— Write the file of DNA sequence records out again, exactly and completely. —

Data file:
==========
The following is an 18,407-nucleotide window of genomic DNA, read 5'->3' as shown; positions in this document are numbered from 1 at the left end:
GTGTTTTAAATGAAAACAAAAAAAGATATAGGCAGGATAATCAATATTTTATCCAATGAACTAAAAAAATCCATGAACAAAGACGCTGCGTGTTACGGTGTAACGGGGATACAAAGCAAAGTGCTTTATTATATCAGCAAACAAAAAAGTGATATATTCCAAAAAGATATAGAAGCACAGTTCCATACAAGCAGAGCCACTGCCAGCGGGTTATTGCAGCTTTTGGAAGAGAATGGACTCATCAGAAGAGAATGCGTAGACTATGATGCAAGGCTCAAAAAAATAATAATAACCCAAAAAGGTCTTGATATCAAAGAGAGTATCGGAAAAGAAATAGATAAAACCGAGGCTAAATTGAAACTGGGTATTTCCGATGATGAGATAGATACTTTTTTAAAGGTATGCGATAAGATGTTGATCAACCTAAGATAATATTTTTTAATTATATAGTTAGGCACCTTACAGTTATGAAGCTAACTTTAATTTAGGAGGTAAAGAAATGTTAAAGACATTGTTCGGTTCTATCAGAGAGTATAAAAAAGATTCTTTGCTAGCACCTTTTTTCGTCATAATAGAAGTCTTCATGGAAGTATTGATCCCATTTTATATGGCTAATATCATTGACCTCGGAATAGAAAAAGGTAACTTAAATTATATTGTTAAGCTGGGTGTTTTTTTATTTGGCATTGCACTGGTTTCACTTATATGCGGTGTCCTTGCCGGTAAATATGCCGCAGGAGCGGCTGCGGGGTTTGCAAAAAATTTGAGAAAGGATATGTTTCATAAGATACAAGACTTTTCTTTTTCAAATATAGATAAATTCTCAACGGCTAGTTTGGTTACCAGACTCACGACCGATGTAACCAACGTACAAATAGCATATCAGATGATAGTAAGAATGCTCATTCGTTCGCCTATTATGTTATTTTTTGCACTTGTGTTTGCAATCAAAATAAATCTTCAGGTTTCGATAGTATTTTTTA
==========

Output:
The following is an 18,407-nucleotide window of genomic DNA, read 5'->3' as shown; positions in this document are numbered from 1 at the left end:
GTGTTTTAAATGAAAACAAAAAAAGATATAGGCAGGATAATCAATATTTTATCCAATGAACTAAAAAAATCCATGAACAAAGACGCTGCGTGTTACGGTGTAACGGGGATACAAAGCAAAGTGCTTTATTATATCAGCAAACAAAAAAGTGATATATTCCAAAAAGATATAGAAGCACAGTTCCATACAAGCAGAGCCACTGCCAGCGGGTTATTGCAGCTTTTGGAAGAGAATGGACTCATCAGAAGAGAATGCGTAGACTATGATGCAAGGCTCAAAAAAATAATAATAACCCAAAAAGGTCTTGATATCAAAGAGAGTATCGGAAAAGAAATAGATAAAACCGAGGCTAAATTGAAACTGGGTATTTCCGATGATGAGATAGATACTTTTTTAAAGGTATGCGATAAGATGTTGATCAACCTAAGATAATATTTTTTAATTATATAGTTAGGCACCTTACAGTTATGAAGCTAACTTTAATTTAGGAGGTAAAGAAATGTTAAAGACATTGTTCGGTTCTATCAGAGAGTATAAAAAAGATTCTTTGCTAGCACCTTTTTTCGTCATAATAGAAGTCTTCATGGAAGTATTGATCCCATTTTATATGGCTAATATCATTGACCTCGGAATAGAAAAAGGTAACTTAAATTATATTGTTAAGCTGGGTGTTTTTTTATTTGGCATTGCACTGGTTTCACTTATATGCGGTGTCCTTGCCGGTAAATATGCCGCAGGAGCGGCTGCGGGGTTTGCAAAAAATTTGAGAAAGGATATGTTTCATAAGATACAAGACTTTTCTTTTTCAAATATAGATAAATTCTCAACGGCTAGTTTGGTTACCAGACTCACGACCGATGTAACCAACGTACAAATAGCATATCAGATGATAGTAAGAATGCTCATTCGTTCGCCTATTATGTTATTTTTTGCACTTGTGTTTGCAATCAAAATAAATCTTCAGGTTTCGATAGTATTTTTTA